54th Massachusetts Fight Heroically

Frederick Douglass-- "station master" of the Rochester terminus of the Underground Railroad, writer, publisher, orator, Army recruiter for black troops, and advisor to the President

Frederick Douglass' Three Life Learnings


REFERENCE TIME POINT FOR THE CIVIL WAR ERA OF DOUGLASS' LIFE-WORK: FREDERICK DOUGLASS

BIOGRAPHICAL TIMELINE FOR THE YEARS 1860-1865

1860. Returns to the United States upon hearing of the death of his wife, Annie. Her death had the effect of curtailing Douglass' European speaking tours.

1861. Calls for the use of Black troops to fight the Confederacy through the establishment of Negro regiments in the Union Army.

1863a. Congress authorized black enlistment in the Union army. The Massachusetts 54th Regiment was the first black unit to be formed, and the governor of the state asked Frederick Douglass to help in the recruitment. Douglass agreed and wrote an editorial that was published in the local newspapers. "Men of Color, to Arms," he urged blacks to "end in a day the bondage of centuries" and to earn their equality and show their patriotism by fighting in the Union cause. His sons Lewis and Charles were among the first Rochester African Americans to enlist. Douglass visited President Abraham Lincoln to protest discrimination against Black troops.

1863b. Douglass visits President Lincoln, protests discrimination against black troops; visits President Lincoln in White House to plead the case of the Negro soldiers discriminated against in the Union army; receives assurance from Lincoln that problem will be given every consideration; visits secretary of War Stanton and assured that he will receive a commission in Union Army to Recruit Negro soldiers in South.

1864. Frederick Douglass served as an adviser to President Abraham Lincoln during the Civil War and fought for the adoption of constitutional amendments that guaranteed voting rights and other civil liberties for blacks. Douglass provided a powerful voice for human rights during this period of American history and is still revered today for his contributions against racial injustice.

1865. Douglass speaks at memorial meeting on life and death of Lincoln called by Negroes of New York City after New York Common Council refused to permit Negroes to participate in the funeral procession when Lincoln's body passed through the city. Later Mrs. Lincoln sends him the martyred president's walking stick.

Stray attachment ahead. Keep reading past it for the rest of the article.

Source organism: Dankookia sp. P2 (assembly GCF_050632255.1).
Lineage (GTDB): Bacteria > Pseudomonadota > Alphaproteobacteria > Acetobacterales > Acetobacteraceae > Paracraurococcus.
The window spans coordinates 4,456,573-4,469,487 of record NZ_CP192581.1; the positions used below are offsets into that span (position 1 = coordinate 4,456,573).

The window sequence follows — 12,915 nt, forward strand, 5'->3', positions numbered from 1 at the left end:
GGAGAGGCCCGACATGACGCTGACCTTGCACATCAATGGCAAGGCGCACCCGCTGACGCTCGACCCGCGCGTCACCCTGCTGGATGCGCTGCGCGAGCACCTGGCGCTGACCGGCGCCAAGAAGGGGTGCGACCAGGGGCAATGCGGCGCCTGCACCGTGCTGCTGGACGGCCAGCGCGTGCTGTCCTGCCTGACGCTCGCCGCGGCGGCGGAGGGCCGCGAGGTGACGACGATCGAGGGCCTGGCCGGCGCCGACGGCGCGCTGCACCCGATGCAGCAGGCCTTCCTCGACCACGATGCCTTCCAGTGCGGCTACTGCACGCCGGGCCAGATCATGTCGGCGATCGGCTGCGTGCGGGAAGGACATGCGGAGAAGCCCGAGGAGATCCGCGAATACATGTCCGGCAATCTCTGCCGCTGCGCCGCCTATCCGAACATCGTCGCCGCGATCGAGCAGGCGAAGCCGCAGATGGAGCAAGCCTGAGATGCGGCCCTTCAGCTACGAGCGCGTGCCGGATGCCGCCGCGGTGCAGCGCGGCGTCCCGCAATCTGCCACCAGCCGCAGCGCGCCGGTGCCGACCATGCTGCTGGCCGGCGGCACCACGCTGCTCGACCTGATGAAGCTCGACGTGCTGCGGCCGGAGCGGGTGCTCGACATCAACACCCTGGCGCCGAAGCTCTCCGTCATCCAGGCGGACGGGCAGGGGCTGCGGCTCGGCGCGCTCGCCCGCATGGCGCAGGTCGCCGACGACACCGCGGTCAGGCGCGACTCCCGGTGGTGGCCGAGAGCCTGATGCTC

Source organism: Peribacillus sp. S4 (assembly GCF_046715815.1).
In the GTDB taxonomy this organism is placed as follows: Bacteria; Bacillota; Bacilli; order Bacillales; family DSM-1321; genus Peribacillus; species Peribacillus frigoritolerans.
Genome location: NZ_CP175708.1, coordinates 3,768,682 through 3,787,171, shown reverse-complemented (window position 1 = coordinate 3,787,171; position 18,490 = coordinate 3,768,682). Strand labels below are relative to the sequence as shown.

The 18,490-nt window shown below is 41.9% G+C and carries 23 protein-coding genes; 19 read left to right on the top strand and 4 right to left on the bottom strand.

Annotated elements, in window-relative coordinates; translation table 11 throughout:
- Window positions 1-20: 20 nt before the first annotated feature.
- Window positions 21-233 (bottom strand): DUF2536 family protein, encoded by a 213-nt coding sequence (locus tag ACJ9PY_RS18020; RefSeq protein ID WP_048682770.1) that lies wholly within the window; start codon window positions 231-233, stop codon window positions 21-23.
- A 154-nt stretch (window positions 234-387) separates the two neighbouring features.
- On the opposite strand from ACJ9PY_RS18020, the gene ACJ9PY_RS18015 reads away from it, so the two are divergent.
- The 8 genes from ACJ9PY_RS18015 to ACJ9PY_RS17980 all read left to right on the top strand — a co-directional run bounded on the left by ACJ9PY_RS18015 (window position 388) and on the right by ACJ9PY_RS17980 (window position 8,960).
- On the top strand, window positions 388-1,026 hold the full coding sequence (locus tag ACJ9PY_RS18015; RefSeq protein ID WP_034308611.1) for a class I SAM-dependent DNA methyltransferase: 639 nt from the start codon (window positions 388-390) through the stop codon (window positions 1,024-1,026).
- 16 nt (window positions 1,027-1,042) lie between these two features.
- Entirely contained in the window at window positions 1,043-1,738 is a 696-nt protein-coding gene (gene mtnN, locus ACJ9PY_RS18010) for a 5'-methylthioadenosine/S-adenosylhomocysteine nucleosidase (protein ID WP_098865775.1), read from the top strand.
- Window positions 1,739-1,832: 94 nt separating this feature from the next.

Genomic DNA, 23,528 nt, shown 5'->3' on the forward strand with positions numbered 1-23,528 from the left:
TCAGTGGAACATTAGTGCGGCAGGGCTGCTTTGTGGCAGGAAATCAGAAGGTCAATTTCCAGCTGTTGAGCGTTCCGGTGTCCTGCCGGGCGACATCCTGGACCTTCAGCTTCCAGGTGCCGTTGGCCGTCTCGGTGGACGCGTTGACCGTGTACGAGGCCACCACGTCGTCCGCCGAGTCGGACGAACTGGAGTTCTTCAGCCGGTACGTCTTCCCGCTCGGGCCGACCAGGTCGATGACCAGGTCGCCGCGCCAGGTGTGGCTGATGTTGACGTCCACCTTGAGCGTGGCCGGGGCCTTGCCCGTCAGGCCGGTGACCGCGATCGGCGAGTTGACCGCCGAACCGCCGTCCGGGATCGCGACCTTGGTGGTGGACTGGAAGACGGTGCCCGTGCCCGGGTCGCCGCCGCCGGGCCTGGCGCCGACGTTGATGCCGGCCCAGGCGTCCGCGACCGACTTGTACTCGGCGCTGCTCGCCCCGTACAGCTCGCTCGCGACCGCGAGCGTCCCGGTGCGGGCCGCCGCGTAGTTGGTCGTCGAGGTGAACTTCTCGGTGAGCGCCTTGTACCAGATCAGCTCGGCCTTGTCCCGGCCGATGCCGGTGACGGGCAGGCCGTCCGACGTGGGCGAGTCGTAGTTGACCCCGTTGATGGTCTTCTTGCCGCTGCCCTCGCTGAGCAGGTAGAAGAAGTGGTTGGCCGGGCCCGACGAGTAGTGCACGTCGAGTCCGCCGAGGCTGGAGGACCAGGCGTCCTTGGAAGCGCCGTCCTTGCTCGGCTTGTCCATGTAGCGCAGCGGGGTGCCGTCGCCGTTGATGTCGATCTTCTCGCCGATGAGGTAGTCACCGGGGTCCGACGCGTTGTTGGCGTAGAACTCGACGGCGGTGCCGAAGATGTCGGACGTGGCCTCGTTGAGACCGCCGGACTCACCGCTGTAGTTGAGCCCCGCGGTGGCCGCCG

ACTIVITY CONNECTION TO NATIONAL LEARNING STANDARDS

National History Standards     

Standard 2: The course and character of the Civil War and its effects on the American people

  • Evaluate provisions of the Emancipation Proclamation, Lincoln's reasons for issuing it, and its significance.
  • Compare the motives for fighting and the daily life experiences of Confederate with those of white and African American Union soldiers.

 

 

THE FREDERICK DOUGLASS ACTIVITY STUDENT TASKS

CIVIL WAR YEARS (LESSONS #1-#6)

Student Task #1-1865,  A GUEST AT PRESIDENT LINCOLN'S 2nd INAUGURAL      Start learning about Frederick Douglass by reading about his last connection with President Lincoln when meeting during the Second Inaugural reception at the White House, January, 1865.  READ THE ARTICLE FROM Abraham Lincoln Classroom at http://www.abrahamlincolnsclassroom.org/Library/newsletter.asp?ID=118&CRLI=166  (8)   This article concerns Douglass' invitation to attend the reception, his problem entering the White House, and how it all ended up.  Locate the section from Reference # 51.    For this job, you may

  • Design and print a Lincoln White House invitation with computer software such as Word, Publisher or other publishing software.  Make up a list of very important dignitaries that would have received the invitation to attend President Lincoln's second inauguration reception.  Research to find out some of the major guests that showed up to the reception, including Frederick Douglass.  Print enough invitations to address for each of your invited guests.  Remember the official White House/Government Seal and appropriate image of the 1860's White House, and other details.

  • Write an essay describing how Frederick Douglass felt when the policemen stopped him at the door of the White House, refusing to let him enter the reception.  Describe how Douglass responded to this event.  After reading Douglass' own words describing the reception (after he finally got admitted), how do you think the President and Douglass felt when seeing each other?  Include this answer within the essay. You could also include your feelings about why this meeting between a sitting President and a black man was so historical. 

  • Read about Washington D.C. in the early 1860's.  A good resource to read is from the Mr. Lincoln's White House website, and particularly the Nearby Washington article at http://www.mrlincolnswhitehouse.org/inside.asp?ID=4&subjectID=4  (9).    Think about where the nation's capitol was actually located.  Why would Washington D.C. be a possibly "unfriendly" place for a black man to be.  Why would it be a "safe" place.  

Student Task #2--  LINCOLN/DOUGLASS COMPARISONS & CONTRASTS      Make a Comparison Chart describing the differences and similarities between Abraham Lincoln and Frederick Douglass.  A great plan, in PDF format, is available from the National Center for Teaching Thinking at http://www.nctt.net/Lincoln.pdf  (10)   Abraham Lincoln's Classroom Online by the Lincoln Institute & the Lehrman Institute at http://www.abrahamlincolnsclassroom.org/Library/newsletter.asp?ID=118&CRLI=166  (11).  These contain a narrative about the two men.